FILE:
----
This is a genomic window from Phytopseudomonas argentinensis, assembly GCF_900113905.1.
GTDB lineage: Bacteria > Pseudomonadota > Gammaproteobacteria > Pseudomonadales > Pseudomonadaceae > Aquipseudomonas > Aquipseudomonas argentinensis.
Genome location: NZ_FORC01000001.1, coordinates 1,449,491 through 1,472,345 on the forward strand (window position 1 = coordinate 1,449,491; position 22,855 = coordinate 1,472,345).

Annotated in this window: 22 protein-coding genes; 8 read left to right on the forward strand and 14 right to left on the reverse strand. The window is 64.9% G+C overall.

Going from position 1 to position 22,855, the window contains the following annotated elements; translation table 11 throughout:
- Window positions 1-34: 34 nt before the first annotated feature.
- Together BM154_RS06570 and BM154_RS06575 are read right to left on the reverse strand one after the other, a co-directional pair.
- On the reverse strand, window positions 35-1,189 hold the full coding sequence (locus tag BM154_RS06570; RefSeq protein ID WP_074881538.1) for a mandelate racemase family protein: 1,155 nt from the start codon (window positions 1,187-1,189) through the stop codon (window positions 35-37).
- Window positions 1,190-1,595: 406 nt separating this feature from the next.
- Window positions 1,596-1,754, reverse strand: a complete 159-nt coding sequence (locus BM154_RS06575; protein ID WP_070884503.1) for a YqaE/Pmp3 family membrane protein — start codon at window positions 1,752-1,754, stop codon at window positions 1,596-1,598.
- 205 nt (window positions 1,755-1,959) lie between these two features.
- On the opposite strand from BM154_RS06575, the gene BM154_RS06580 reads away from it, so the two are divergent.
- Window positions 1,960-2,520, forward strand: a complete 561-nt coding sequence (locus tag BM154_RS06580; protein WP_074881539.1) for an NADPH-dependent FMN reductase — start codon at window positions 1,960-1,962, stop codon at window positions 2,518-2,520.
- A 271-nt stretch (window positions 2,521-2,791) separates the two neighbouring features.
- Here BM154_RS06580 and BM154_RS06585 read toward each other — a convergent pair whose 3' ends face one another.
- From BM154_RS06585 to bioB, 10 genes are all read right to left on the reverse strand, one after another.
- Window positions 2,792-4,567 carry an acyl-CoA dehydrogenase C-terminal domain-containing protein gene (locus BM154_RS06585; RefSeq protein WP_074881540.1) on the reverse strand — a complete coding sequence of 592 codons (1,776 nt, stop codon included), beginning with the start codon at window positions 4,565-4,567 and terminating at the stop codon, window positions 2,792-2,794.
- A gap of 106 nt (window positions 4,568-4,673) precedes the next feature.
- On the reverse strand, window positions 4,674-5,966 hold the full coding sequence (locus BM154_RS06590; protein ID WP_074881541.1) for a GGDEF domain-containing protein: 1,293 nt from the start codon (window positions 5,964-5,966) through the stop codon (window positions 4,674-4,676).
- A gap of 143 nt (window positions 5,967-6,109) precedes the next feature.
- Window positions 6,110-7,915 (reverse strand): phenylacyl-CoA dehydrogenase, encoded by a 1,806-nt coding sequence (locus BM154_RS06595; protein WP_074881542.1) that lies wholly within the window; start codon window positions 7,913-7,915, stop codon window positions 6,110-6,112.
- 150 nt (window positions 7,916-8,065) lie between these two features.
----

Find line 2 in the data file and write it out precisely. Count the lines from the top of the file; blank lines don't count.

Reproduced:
GTDB lineage: Bacteria > Pseudomonadota > Gammaproteobacteria > Pseudomonadales > Pseudomonadaceae > Aquipseudomonas > Aquipseudomonas argentinensis.